Ranch ‘Las Piedras’”to her son Leon Oscar Sr. with the remainder to his living children in equal shares and devised the residual of her estate equally to her three children, Leon Oscar Sr.,

Ileana, and Rodolfo. In this case, Leon Oscar Sr.’s children claim that Leonor’s residual estate did not include the mineral interest in Las Piedras Ranch but that it passed to Leon Oscar Sr. as part of his life estate.

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picspree-1121808-300x202Texas has been, unfortunately, home to a number of oil and gas scams over the years. One of the most common is the company who wants to buy your mineral interests and who has you sign a deed before they pay you. Once they have a signed deed in hand, they then decide that your minerals are worth much less than what they originally offered, and they send you a check for a fraction of the purchase price they originally offered.

A more recent scam is the use of “oil and gas royalty leases”. The document the scammers ask you to sign is designed to look like an oil and gas lease and it is actually worded as if it were an oil and gas lease. For example, they often call the purchase price a “bonus”. In fact, the document is a deed for your nonparticipating royalties. Of course, nonparticipating royalty owners cannot sign leases, as a matter of law, but many people do not know this.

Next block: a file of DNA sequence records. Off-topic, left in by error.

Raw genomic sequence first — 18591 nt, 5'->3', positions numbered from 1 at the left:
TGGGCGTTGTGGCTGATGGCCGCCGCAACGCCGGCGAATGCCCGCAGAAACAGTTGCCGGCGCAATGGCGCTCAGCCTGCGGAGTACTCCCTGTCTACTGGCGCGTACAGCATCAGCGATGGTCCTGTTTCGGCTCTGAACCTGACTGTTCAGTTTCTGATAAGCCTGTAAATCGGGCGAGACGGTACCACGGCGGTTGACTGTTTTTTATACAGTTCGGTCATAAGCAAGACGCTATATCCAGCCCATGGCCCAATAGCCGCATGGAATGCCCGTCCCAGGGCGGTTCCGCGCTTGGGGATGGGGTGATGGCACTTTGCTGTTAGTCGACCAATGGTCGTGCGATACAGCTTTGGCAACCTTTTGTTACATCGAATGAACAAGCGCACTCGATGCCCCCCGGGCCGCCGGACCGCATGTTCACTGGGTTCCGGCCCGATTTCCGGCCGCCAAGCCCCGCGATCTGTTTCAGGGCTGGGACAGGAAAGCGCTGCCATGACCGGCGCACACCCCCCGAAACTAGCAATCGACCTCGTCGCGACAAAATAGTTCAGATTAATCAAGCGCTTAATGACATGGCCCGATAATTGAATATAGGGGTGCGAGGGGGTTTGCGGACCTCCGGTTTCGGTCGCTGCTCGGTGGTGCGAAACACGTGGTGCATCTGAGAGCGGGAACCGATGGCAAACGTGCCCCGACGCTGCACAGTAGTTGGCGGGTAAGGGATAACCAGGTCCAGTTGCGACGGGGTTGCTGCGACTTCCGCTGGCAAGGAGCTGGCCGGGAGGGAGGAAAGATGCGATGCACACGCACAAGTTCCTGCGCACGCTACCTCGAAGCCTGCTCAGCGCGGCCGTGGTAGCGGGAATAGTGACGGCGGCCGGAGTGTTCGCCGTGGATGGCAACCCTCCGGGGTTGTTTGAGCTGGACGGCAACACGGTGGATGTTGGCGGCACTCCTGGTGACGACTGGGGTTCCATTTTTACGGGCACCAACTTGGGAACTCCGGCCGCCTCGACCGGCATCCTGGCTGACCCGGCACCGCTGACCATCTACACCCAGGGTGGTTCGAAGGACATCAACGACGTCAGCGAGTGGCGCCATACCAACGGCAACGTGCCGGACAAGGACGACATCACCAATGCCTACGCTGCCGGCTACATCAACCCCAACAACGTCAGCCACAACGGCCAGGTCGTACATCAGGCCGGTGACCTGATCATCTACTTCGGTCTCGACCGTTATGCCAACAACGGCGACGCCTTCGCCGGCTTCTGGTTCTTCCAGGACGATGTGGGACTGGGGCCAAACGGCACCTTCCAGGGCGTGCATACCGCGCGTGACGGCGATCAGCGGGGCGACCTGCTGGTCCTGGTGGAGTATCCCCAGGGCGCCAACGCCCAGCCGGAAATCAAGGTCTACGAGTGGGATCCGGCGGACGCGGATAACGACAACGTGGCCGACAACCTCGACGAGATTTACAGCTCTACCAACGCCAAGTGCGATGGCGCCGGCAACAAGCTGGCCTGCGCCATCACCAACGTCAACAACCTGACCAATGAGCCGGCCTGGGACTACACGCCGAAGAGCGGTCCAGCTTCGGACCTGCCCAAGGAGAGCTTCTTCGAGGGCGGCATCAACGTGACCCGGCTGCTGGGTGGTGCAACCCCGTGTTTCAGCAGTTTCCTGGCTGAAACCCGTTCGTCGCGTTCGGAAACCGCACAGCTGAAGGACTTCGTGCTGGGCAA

I have heard that the scammers in one case admitted that their so-called royalty lease was purposely designed as a lease instead of as a deed because people were afraid to sign deeds but would more readily sign leases.

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As many Texas landowners are aware, oil and gas pipelines are being constructed at an almost frantic pace these days. The first time a landowner is aware that they may be asked to sign a pipeline easement is a usually a call from a land man or right-of-way agent requesting permission to conduct a survey on their property.